REVIEW Like propranolol and nadolol, timolol competes with adrenergic neurotransmitters such as catecholamines for binding at beta(1)-adrenergic receptors in the heart and vascular smooth muscle and beta(2)-receptors in the bronchial and vascular smooth muscle. Beta(1)-receptor blockade results in a decrease in resting and exercise heart rate and cardiac output, a decrease in both systolic and diastolic blood pressure, and, possibly, a reduction in reflex orthostatic hypotension. Beta(2)-blockade results in an increase in peripheral vascular resistance. The exact mechanism whereby timolol reduces ocular pressure is still not known. The most likely action is by decreasing the secretion of aqueous humor.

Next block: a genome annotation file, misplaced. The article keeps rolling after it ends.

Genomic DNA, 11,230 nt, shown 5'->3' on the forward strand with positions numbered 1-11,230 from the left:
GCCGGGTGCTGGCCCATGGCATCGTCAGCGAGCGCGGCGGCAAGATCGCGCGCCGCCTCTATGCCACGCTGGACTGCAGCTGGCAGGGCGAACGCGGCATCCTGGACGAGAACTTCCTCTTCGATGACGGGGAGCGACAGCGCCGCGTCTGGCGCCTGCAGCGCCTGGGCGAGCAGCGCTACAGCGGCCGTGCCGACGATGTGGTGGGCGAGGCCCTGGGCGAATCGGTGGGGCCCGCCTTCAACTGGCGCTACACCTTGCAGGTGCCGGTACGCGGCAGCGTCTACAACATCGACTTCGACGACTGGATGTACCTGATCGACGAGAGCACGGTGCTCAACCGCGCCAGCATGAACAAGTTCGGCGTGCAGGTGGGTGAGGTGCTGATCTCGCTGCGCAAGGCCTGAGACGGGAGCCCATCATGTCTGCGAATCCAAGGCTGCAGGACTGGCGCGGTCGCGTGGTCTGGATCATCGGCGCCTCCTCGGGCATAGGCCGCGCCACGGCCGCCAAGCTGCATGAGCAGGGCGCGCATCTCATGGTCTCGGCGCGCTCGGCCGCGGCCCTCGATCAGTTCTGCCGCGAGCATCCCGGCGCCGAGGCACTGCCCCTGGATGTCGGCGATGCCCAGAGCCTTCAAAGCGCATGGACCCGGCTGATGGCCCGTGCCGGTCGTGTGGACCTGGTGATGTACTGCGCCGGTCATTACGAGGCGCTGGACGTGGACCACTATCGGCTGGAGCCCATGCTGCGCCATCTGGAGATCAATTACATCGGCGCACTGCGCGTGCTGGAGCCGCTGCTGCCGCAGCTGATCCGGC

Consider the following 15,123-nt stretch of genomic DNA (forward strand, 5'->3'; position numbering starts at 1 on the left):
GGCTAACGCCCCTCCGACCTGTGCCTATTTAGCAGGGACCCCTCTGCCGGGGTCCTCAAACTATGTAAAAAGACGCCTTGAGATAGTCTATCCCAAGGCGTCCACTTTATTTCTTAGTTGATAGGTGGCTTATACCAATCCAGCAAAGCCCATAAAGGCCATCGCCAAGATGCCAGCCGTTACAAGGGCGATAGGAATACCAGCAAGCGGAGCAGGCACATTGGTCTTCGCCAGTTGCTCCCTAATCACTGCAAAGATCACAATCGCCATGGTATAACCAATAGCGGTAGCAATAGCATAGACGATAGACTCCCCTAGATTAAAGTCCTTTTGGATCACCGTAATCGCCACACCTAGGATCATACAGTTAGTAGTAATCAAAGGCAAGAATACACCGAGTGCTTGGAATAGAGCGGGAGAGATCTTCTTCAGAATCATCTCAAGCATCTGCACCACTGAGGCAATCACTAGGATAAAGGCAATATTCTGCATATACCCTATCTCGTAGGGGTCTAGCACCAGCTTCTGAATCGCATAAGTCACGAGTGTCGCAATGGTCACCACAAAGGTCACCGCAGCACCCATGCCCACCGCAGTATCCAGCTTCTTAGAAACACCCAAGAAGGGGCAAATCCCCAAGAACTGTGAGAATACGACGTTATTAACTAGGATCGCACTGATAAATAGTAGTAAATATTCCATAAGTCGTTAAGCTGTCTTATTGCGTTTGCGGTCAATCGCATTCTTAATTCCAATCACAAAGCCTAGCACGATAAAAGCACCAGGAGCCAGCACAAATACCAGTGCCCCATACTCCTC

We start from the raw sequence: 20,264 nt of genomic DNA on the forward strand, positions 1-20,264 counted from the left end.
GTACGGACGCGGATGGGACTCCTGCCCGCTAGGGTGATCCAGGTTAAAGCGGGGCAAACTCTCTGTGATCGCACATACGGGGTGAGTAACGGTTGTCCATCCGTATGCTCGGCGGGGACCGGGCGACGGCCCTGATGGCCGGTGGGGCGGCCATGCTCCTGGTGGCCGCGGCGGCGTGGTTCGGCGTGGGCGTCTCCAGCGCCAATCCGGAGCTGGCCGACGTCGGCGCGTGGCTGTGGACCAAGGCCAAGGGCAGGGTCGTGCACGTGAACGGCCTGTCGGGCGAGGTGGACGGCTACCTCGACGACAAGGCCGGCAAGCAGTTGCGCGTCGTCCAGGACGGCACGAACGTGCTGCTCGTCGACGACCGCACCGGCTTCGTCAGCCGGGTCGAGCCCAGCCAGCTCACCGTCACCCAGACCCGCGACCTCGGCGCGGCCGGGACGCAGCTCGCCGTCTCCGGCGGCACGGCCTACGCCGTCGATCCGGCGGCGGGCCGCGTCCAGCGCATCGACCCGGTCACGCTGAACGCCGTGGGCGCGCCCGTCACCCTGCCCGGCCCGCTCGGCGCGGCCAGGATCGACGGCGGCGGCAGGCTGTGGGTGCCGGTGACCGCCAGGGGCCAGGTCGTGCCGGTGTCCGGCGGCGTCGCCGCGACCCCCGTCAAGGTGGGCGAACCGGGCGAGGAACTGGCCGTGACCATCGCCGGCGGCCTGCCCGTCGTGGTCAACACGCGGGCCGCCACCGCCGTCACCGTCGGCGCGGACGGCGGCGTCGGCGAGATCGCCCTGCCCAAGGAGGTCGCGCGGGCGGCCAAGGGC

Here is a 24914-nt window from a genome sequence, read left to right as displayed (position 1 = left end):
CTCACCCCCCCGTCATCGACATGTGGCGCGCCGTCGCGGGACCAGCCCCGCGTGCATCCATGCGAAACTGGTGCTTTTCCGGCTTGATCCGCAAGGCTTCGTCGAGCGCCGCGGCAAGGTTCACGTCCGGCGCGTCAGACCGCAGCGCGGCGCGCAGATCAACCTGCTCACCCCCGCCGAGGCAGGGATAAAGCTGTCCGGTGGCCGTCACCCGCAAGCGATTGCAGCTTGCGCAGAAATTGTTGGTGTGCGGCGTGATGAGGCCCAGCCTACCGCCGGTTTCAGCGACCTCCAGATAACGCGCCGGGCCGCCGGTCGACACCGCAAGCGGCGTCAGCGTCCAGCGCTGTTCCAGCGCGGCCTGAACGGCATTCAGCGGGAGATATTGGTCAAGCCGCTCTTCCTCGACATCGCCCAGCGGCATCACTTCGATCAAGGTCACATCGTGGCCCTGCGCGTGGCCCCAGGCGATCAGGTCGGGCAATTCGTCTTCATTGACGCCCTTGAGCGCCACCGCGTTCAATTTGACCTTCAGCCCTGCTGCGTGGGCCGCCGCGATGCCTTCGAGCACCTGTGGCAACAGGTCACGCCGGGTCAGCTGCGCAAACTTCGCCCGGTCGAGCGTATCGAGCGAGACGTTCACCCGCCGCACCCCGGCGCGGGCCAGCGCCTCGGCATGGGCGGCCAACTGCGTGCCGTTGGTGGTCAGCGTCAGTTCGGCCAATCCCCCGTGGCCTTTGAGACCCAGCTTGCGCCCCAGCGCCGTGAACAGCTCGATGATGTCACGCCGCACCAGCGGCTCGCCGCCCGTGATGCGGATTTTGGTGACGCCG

These chemical products are for research and development use only. They are not for diagnostic, therapeutic, cosmetic, or human and animal uses. They are not sold to individuals. Additional restrictions may apply.
New customers undergo an internal onboarding process. As part of this process, new customers may be asked for more information. CATEGORIES APIs and Bioactives > Beta Blockers